The military world was rocked on its heels last week when Defense Secretary Ash Carter ordered all branches to open up all combat jobs to women. Honestly, we knew it was coming. But I still wasn’t excited. I was full of questions, some logistical and some emotional. And then social media exploded with snarky comments against women in the military, men in the military, milspouses who dared to have an opinion, and really, anyone who dared to disagree. Here’s where I think we fail. It isn’t any of our decisions, but why are we fighting each other on this? Anyway, here are some of my concerns. And hopefully some answers to those questions.

1. Is this possible?

Of course I mean, logistically. The services were given 30 days to make this happen. 30 days puts us at Jan 4th, the Monday after Holiday Block Leave (or whatever they are calling it this year.) Really, nothing much happens those last two weeks of December. Half-days, leave, Holiday parties, team-building activities, and lots of shortened office hours. So how, exactly, does Secretary Carter think this is going to happen when even the most junior LT knows how impossible it is to inprocess or outprocess an installation during these two weeks?

2. What does it mean for right now?

There is no one debating the fact that women have been in combat and have done brilliantly. There is no one debating the fact that they should be recognized as combat veterans. But there are going to be some hiccups in the plan to assimilate women in to the combat arms jobs in the military within 30 days. For example, in the Army, Fort Benning is the place you go for basic training to become an infantryman. Right now, it’s only men. Now there will need to be separated female barracks. Which isn’t an option. In accordance with Army Regulation 350-6 separate and secure quarters are required when male and female soldiers are housed in the same barracks in training commands.

3. What do service members think?

Of course opinions come from both sides, a female NCO in the Army thinks is a great idea, “Women have proven themselves capable in combat since the wars in Iraq and Afghanistan.” She goes on to explain, “We may not have been in a combat arms job, but we certainly have been serving in combat.”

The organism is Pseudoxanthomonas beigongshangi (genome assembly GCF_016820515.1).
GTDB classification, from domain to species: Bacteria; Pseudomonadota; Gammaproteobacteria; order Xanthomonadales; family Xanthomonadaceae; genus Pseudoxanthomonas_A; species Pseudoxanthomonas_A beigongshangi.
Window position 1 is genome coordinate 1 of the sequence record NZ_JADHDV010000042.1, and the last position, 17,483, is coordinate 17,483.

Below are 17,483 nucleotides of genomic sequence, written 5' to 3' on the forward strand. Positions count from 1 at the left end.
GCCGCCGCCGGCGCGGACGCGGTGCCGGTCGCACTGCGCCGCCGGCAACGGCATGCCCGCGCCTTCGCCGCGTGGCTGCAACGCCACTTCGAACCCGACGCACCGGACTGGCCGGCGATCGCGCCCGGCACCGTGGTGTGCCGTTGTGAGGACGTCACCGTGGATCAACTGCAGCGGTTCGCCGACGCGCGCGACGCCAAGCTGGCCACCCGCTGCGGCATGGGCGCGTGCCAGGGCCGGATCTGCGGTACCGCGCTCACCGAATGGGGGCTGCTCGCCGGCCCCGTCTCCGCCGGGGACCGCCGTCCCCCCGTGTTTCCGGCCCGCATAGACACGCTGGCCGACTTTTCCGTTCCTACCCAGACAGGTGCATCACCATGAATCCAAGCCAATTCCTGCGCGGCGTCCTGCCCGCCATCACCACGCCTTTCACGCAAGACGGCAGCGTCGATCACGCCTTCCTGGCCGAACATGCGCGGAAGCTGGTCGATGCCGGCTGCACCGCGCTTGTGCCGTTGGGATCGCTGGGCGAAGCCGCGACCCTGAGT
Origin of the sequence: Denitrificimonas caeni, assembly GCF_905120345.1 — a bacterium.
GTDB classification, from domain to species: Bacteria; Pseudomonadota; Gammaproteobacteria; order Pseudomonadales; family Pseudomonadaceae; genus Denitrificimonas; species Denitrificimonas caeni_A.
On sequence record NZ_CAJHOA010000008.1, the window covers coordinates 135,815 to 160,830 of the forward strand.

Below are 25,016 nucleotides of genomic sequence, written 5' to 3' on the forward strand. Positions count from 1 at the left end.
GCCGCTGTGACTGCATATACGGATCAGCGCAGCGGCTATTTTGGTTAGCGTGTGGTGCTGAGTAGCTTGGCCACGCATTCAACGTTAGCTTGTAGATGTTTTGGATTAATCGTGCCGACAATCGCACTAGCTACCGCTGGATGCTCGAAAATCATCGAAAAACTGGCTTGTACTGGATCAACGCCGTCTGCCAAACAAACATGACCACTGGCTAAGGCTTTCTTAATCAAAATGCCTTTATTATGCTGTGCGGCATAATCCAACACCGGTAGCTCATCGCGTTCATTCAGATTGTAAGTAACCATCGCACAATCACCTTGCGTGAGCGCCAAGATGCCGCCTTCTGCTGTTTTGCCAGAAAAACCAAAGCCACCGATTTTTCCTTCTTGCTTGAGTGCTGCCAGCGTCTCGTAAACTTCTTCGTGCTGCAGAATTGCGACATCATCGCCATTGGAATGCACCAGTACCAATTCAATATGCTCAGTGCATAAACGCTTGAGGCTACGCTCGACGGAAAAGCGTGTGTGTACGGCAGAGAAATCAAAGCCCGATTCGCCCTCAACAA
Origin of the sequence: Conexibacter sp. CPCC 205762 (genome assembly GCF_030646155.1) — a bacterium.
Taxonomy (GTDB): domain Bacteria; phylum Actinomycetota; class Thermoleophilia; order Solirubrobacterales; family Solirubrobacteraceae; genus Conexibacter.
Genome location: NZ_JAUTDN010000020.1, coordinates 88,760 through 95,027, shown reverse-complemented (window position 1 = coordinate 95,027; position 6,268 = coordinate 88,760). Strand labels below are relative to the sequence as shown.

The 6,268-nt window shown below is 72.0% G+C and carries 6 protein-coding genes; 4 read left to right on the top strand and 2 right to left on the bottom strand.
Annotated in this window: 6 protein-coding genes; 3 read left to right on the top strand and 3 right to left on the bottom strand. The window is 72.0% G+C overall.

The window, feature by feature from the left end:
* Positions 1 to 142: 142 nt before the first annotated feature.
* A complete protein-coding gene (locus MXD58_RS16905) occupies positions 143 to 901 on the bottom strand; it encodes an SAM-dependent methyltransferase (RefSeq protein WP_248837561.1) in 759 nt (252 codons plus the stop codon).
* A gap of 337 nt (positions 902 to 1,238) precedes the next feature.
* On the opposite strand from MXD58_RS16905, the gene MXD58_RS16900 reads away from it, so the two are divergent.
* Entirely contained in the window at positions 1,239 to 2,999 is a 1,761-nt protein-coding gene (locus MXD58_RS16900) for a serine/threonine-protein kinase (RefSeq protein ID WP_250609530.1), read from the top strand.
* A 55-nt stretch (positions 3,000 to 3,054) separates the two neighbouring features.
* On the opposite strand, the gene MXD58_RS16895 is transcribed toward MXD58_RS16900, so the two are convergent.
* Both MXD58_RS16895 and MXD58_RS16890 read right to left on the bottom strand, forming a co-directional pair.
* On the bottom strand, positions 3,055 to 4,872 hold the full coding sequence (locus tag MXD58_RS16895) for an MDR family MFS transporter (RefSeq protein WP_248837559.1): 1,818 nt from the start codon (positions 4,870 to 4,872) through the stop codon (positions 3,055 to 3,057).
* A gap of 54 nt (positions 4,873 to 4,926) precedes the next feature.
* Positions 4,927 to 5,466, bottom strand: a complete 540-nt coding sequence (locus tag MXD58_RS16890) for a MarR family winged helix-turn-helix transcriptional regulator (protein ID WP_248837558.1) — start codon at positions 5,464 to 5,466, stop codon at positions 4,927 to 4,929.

The opposite side of the coin comes from a young Marine LCpl who freely admits he hasn’t yet seen combat, but has participated in infantry-based training with women and has noticed some problems. “A big concern is non-work issues from a male/female unit that caused morale and functionality to degrade over time,” he says. “As much faith as I have in women and want to see true equality and success, I’m not sure we’re there yet. I don’t want more lives to be lost because we are trying to make a point.”

4. What does it mean for the future?

Honestly, here’s my biggest concern, the future. There are already rumors circulating that women will now be included in the selective service. I’m not ok with that. That women will subjected to the draft, if one is needed. I’m not ok with that.

And it really bothers me that now I have to be. In order to be a “good woman” I have to agree with this? No. I don’t want to serve in the military. I don’t want anyone to be forced to serve in the military. I want the best, the brightest, the strongest, the most highly trained serving in the military. I don’t want anyone else making that decision for me. Or for my daughter. Or for my grand-daughter. (Or for my son, but that’s a story for another day.)

I know some absolutely fantastic, strong, disciplined female service members who would be a fantastic asset to the combat arms field. Just as I know some male service members who are a much better fit in non-combat arms fields.

5. Do I get to have an opinion?

This is by far the most annoying part. Yes, I do. I get to have an opinion as an American and as a woman. And it doesn’t have to match yours. I believe women can do most everything men can do, but I’m not convinced we need to. Women can do things men can’t. It’s what makes us different and special. We all have strengths and weaknesses, I don’t think we need to make blanket statements about a gender. If this decision proves to be the thing that tips these wars in our favor, I’ll be the first to say I was wrong. But right now, I’m concerned. And I have a right to be. My lack of service has nothing to do with my ability to form an opinion. In fact, since I do not have personal experience, I spend more time researching and forming that opinion. We all get an opinion. We don’t all have to agree.

What do you think? And, more importantly, why do you think this way?

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